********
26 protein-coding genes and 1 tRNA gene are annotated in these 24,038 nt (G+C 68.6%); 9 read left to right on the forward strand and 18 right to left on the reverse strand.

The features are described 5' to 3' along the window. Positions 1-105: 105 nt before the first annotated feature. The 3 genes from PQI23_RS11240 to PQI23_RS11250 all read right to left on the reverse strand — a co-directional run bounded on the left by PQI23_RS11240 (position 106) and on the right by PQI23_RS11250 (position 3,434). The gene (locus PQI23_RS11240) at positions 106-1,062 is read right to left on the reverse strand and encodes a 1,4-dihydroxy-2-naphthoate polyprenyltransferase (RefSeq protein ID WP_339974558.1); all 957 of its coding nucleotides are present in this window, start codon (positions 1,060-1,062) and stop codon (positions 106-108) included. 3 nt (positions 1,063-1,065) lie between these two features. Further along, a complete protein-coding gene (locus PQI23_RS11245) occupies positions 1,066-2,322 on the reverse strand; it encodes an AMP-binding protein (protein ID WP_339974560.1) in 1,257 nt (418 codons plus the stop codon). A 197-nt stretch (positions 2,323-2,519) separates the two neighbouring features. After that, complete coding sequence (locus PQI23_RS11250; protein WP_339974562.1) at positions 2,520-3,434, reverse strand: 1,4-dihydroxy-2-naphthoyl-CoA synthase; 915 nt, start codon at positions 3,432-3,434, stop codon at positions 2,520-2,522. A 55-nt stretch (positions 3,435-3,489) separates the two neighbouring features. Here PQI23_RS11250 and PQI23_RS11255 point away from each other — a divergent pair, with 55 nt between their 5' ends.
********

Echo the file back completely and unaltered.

26 protein-coding genes and 1 tRNA gene are annotated in these 24,038 nt (G+C 68.6%); 9 read left to right on the forward strand and 18 right to left on the reverse strand.

The features are described 5' to 3' along the window. Positions 1-105: 105 nt before the first annotated feature. The 3 genes from PQI23_RS11240 to PQI23_RS11250 all read right to left on the reverse strand — a co-directional run bounded on the left by PQI23_RS11240 (position 106) and on the right by PQI23_RS11250 (position 3,434). The gene (locus PQI23_RS11240) at positions 106-1,062 is read right to left on the reverse strand and encodes a 1,4-dihydroxy-2-naphthoate polyprenyltransferase (RefSeq protein ID WP_339974558.1); all 957 of its coding nucleotides are present in this window, start codon (positions 1,060-1,062) and stop codon (positions 106-108) included. 3 nt (positions 1,063-1,065) lie between these two features. Further along, a complete protein-coding gene (locus PQI23_RS11245) occupies positions 1,066-2,322 on the reverse strand; it encodes an AMP-binding protein (protein ID WP_339974560.1) in 1,257 nt (418 codons plus the stop codon). A 197-nt stretch (positions 2,323-2,519) separates the two neighbouring features. After that, complete coding sequence (locus PQI23_RS11250; protein WP_339974562.1) at positions 2,520-3,434, reverse strand: 1,4-dihydroxy-2-naphthoyl-CoA synthase; 915 nt, start codon at positions 3,432-3,434, stop codon at positions 2,520-2,522. A 55-nt stretch (positions 3,435-3,489) separates the two neighbouring features. Here PQI23_RS11250 and PQI23_RS11255 point away from each other — a divergent pair, with 55 nt between their 5' ends.